Chase and Morgan knew, in short, or assuredly should have known, that the account showed no transactions of the kind required by the investment advisory business that the account supposedly was servicing. They thus knew or certainly should have known -- probably since at least the mid or late 1980s -- that a fraud was in progress. Indeed, since there were no monies from securities dealers or options dealers being deposited in the account, yet investors were receiving monies from it, they certainly should have known, if they did not in fact know, that the exact nature of the fraud was that it was a Ponzi scheme. How else but through the operation of a Ponzi scheme, after all, could Madoff be paying billions of dollars to investors if he was not engaging in securities transactions from which he was making money that would have come into the account?
This point is made in Picard's complaint: I noticed it at least twice. E.g.:
Billions of dollars flawed through BLMIS' account at JPMC, the so-called "703 Account,' but virtually none of it was used to buy or sell securities as it should have been had BLMIS been legitimate." Para. 2.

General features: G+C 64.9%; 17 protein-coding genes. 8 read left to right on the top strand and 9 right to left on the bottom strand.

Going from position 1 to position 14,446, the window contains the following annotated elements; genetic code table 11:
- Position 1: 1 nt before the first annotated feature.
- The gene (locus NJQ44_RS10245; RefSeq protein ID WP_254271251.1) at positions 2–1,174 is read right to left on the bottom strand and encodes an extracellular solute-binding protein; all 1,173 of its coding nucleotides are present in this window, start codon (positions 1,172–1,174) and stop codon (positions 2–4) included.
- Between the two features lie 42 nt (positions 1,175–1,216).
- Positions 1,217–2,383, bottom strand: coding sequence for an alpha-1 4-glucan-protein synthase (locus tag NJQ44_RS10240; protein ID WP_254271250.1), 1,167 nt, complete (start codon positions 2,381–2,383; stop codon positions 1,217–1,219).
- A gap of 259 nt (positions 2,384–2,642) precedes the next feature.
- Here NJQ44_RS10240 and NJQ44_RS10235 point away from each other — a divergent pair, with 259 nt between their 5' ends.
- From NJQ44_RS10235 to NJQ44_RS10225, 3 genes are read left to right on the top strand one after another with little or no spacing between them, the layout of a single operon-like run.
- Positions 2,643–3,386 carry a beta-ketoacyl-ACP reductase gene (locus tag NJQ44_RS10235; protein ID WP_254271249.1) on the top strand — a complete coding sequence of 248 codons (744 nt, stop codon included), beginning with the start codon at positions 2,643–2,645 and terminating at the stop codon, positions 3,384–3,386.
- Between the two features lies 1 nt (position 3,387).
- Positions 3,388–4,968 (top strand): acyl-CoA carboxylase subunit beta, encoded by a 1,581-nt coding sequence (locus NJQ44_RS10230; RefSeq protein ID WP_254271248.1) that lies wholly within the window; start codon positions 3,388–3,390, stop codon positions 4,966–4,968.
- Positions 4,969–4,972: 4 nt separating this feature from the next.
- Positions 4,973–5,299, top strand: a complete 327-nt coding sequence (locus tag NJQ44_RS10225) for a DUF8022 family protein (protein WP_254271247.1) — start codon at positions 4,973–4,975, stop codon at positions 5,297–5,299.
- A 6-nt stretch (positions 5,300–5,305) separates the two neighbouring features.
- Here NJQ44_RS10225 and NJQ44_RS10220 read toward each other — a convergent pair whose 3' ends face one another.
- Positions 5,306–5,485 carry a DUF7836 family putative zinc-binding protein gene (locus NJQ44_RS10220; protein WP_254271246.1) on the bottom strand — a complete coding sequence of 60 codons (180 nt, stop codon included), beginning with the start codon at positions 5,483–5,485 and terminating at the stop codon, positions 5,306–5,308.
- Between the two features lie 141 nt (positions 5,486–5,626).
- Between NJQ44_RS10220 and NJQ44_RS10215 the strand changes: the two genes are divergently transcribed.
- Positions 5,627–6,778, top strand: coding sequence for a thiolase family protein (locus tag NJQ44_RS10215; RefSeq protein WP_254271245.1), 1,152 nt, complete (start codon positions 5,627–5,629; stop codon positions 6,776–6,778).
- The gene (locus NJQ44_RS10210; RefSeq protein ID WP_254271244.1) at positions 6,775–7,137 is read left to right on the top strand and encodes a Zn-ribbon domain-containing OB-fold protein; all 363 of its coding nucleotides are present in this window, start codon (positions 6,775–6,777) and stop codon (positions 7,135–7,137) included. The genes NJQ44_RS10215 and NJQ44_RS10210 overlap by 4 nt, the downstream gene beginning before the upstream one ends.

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JPMC was aware that BLMIS was operating at least two businesses: a market making business and the IA Business. But the activity in the 703 Account did not match up with either of these enterprises. Para. 219.
If JPMC had believed Madoff was using the 703 Account for market making, the bank would have likely seen regular transactions with other brokerage firms with which BLMIS was trading. If Madoff had been using the 703 Account for the IA Business, JPMC would have seen billions of dollars leaving the 703 Account and going to purchase stocks and equities, and corresponding multi-billion dollar inflows as BLMIS sold those securities. In the interim, JPMC should have seen tens of billions of dollars -- nearly all of the IA Business's assets under management -- moved into T-bills, as that was part of BLMIS's purported investment strategy. Para. 220.
Instead, what JPMC saw was massive outflows of money that were in no way linked to customer accounts or stock and options trading. Money would come into the 703 Account as customers invested additional funds with BLMIS. An overwhelming majority of funds would then go directly back out to customers in the form of redemptions. Any balance that remained in the 703 Account was invested in short-term securities such as overnight sweeps, commercial paper, and certificates of deposit. Para. 221.